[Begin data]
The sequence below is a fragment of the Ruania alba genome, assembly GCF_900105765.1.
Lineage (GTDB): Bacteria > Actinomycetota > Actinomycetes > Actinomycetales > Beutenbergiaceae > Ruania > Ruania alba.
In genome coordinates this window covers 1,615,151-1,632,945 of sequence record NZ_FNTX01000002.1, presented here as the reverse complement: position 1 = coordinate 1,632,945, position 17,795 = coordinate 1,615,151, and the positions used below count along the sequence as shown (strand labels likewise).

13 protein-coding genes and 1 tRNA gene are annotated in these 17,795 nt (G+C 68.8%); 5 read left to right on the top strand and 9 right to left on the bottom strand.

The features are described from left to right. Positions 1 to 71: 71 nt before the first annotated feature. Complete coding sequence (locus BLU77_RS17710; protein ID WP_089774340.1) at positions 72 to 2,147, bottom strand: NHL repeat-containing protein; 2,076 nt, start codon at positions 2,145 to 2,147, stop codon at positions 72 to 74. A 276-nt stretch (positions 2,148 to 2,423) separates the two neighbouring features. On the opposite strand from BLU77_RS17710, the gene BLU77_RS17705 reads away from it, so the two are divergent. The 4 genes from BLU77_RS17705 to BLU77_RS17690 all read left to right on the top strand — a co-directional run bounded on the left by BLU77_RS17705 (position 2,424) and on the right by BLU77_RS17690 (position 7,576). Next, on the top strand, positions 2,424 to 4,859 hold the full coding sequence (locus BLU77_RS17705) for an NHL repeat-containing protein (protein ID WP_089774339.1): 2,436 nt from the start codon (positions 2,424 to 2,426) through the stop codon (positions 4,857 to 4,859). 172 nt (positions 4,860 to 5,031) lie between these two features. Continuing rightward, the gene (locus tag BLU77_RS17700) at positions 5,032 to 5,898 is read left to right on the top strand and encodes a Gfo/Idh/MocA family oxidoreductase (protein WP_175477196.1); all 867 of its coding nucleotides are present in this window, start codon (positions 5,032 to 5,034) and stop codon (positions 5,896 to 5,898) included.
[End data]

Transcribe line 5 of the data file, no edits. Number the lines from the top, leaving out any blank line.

The features are described from left to right. Positions 1 to 71: 71 nt before the first annotated feature. Complete coding sequence (locus BLU77_RS17710; protein ID WP_089774340.1) at positions 72 to 2,147, bottom strand: NHL repeat-containing protein; 2,076 nt, start codon at positions 2,145 to 2,147, stop codon at positions 72 to 74. A 276-nt stretch (positions 2,148 to 2,423) separates the two neighbouring features. On the opposite strand from BLU77_RS17710, the gene BLU77_RS17705 reads away from it, so the two are divergent. The 4 genes from BLU77_RS17705 to BLU77_RS17690 all read left to right on the top strand — a co-directional run bounded on the left by BLU77_RS17705 (position 2,424) and on the right by BLU77_RS17690 (position 7,576). Next, on the top strand, positions 2,424 to 4,859 hold the full coding sequence (locus BLU77_RS17705) for an NHL repeat-containing protein (protein ID WP_089774339.1): 2,436 nt from the start codon (positions 2,424 to 2,426) through the stop codon (positions 4,857 to 4,859). 172 nt (positions 4,860 to 5,031) lie between these two features. Continuing rightward, the gene (locus tag BLU77_RS17700) at positions 5,032 to 5,898 is read left to right on the top strand and encodes a Gfo/Idh/MocA family oxidoreductase (protein WP_175477196.1); all 867 of its coding nucleotides are present in this window, start codon (positions 5,032 to 5,034) and stop codon (positions 5,896 to 5,898) included.